When you are faced with a customer complaint, the single most important thing in my expense is the content of the file. If it is not there, it will not exist in the mind of the factfinder. If it is there, the so-called “film” generally does not lie.
Over the years that I have defended brokers and investment advisors, I frequently hear things along the line of, “I really talked with the client once a week”. Yet, in many instances there is nothing in the file, such as contemporaneous notes or a follow-up email or letter, to substantiate this claim.
Factfinders sometimes are of the mind that the calls never happened if the “film” is not there. So what should you do to avoid this unfortunate prejudice at the time of a trial?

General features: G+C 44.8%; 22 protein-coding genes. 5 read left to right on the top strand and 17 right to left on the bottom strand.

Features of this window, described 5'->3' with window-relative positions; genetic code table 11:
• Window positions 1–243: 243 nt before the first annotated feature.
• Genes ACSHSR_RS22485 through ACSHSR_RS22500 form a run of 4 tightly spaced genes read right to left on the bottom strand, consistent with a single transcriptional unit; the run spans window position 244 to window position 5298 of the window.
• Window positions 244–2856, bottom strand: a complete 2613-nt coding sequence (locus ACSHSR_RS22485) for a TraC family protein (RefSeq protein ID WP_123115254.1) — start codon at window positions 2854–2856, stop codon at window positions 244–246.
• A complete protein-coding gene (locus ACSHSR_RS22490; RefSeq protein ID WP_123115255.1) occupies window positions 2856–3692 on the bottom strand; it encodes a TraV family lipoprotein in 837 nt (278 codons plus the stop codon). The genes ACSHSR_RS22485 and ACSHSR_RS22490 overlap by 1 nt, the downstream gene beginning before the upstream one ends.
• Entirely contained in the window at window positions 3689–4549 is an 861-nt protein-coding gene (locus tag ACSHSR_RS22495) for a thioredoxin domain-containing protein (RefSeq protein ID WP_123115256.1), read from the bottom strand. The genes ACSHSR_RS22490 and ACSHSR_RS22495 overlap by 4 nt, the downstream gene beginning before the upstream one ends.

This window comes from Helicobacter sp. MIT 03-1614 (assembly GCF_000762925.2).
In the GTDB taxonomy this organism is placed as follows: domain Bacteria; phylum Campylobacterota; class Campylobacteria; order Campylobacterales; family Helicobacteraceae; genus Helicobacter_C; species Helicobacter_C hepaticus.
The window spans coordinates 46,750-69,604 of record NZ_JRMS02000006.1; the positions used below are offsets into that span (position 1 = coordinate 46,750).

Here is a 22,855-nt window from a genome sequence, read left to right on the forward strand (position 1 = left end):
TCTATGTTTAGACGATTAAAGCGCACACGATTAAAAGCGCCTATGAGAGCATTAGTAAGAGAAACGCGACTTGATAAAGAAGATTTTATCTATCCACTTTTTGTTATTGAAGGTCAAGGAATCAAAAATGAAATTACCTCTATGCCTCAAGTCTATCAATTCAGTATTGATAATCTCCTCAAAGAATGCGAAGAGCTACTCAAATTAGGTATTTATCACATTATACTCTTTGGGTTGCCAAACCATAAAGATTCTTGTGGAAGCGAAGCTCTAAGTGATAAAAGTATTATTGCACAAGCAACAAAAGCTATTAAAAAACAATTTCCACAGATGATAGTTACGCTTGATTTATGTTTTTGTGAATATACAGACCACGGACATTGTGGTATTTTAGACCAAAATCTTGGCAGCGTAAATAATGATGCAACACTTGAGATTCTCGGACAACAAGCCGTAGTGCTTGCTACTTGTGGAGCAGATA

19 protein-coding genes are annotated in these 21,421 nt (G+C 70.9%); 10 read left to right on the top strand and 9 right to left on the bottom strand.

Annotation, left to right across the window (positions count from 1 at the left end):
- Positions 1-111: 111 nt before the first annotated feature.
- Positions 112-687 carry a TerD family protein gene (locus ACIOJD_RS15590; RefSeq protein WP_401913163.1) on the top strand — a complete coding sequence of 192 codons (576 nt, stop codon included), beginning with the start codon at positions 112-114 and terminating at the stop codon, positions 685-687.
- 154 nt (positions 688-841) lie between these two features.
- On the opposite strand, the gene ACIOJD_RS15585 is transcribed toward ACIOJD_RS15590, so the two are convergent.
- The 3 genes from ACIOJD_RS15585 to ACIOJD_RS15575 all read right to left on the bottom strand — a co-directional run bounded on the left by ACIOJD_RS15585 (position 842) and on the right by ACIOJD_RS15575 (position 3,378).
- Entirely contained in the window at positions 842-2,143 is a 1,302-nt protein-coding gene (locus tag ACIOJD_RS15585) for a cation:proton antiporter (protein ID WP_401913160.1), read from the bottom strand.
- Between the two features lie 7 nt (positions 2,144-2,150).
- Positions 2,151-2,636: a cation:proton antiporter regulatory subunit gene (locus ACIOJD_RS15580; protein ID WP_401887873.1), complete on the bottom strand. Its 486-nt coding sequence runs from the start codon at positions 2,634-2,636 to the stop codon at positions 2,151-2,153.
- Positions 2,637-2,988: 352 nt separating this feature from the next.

After any communication you have with a client, make a brief note of the call electronically or, dare I say, hard copy form. Send an email to the client confirming the substance of the call, or send a letter.
Taking these simple steps serves two purposes. First, it gives you some (better than none) protection if you are ever questioned about advice you may have given to a client. Second, it protects the client from themselves. If you confirm what the client agreed to, for example, that same client will be hard-pressed to legitimately complain and, at the same time, has a reference for what you are doing with the client’s account.
Take your time, Take notes, or confirm discussions in writing. Taking this simple step may mean all the difference to successful defense.*
* photo from freedigitalphotos.net